Nvidia’s Big Tech Rivals Put Their Own A.I. Chips on the Table

Chafing at their dependence, Amazon, Google, Meta and Microsoft are racing to cut into Nvidia’s dominant share of the market.
Nvidia’s Big Tech Rivals Put Their Own A.I. Chips on the Table

In September, Amazon said it would invest up to $4 billion in Anthropic, a San Francisco start-up working on artificial intelligence.

Soon after, an Amazon executive sent a private message to an executive at another company. He said Anthropic had won the deal because it agreed to build its A.I. using specialized computer chips designed by Amazon.

Amazon, he wrote, wanted to create a viable competitor to the chipmaker Nvidia, a key partner and kingmaker in the all-important field of artificial intelligence.

The boom in generative A.I. over the last year exposed just how dependent big tech companies had become on Nvidia. They cannot build chatbots and other A.I. systems without a special kind of chip that Nvidia has mastered over the past several years. They have spent billions of dollars on Nvidia’s systems, and the chipmaker has not kept up with the demand.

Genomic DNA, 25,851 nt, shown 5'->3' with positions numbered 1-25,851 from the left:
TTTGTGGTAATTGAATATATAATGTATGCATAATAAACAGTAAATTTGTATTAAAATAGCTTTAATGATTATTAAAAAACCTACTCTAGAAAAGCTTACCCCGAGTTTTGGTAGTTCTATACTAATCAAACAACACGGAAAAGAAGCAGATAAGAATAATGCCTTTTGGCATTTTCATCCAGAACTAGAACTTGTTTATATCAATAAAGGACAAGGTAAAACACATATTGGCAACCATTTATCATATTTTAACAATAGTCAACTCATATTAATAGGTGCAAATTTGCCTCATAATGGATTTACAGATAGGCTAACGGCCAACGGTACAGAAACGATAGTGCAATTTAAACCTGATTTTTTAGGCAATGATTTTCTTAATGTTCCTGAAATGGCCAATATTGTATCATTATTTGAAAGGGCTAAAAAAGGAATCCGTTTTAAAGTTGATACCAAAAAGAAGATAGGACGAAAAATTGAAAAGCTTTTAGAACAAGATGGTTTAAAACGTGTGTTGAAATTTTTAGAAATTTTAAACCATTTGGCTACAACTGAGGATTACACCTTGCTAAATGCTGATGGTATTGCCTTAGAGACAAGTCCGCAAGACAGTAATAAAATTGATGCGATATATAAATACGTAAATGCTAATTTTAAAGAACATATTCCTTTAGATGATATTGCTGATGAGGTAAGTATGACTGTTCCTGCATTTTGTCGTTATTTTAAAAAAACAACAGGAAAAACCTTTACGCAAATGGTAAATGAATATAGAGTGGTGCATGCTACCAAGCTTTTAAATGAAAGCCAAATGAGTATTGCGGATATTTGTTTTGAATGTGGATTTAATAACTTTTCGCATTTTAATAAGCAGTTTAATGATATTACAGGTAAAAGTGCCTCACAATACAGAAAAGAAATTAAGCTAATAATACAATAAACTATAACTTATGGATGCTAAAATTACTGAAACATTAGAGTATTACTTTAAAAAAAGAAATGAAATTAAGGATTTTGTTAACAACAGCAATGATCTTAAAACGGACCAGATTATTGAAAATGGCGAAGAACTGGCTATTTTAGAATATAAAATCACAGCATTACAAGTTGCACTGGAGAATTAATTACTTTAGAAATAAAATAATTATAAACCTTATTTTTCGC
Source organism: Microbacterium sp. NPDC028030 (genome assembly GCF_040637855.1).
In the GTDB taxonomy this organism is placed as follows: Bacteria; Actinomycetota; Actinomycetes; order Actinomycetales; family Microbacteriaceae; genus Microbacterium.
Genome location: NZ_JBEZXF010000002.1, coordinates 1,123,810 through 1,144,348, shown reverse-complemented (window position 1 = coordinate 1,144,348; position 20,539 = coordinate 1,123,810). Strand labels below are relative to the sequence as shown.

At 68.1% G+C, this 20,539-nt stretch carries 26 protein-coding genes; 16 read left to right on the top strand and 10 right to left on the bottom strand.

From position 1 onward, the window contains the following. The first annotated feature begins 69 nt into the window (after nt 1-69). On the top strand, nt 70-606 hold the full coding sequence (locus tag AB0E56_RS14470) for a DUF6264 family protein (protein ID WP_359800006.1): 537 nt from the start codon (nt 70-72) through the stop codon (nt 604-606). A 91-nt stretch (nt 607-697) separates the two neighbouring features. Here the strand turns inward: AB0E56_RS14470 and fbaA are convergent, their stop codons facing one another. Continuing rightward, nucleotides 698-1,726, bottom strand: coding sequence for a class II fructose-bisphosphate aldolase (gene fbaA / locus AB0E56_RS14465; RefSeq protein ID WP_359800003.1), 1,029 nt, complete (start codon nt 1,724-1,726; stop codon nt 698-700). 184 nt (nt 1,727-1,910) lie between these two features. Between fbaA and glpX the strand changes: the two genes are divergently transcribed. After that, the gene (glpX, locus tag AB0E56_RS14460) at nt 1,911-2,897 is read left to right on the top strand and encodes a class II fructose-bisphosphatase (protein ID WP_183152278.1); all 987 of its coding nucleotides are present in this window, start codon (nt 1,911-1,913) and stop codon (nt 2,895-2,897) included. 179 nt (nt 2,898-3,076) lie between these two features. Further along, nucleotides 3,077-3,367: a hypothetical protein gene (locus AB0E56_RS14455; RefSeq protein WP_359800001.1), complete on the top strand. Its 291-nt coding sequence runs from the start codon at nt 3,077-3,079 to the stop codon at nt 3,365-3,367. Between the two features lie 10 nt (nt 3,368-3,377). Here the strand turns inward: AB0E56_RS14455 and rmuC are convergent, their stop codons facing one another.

So Amazon and other giants of the industry — including Google, Meta and Microsoft — are building A.I. chips of their own. With these chips, the tech giants could control their own destiny. They could rein in costs, eliminate chip shortages and eventually sell access to their chips to businesses that use their cloud services.

While Nvidia sold 2.5 million chips last year, Google spent $2 billion to $3 billion building about a million of its own A.I. chips, said Pierre Ferragu, an analyst at New Street Research. Amazon spent $200 million on 100,000 chips last year, he estimated. Microsoft said it had begun testing its first A.I. chip.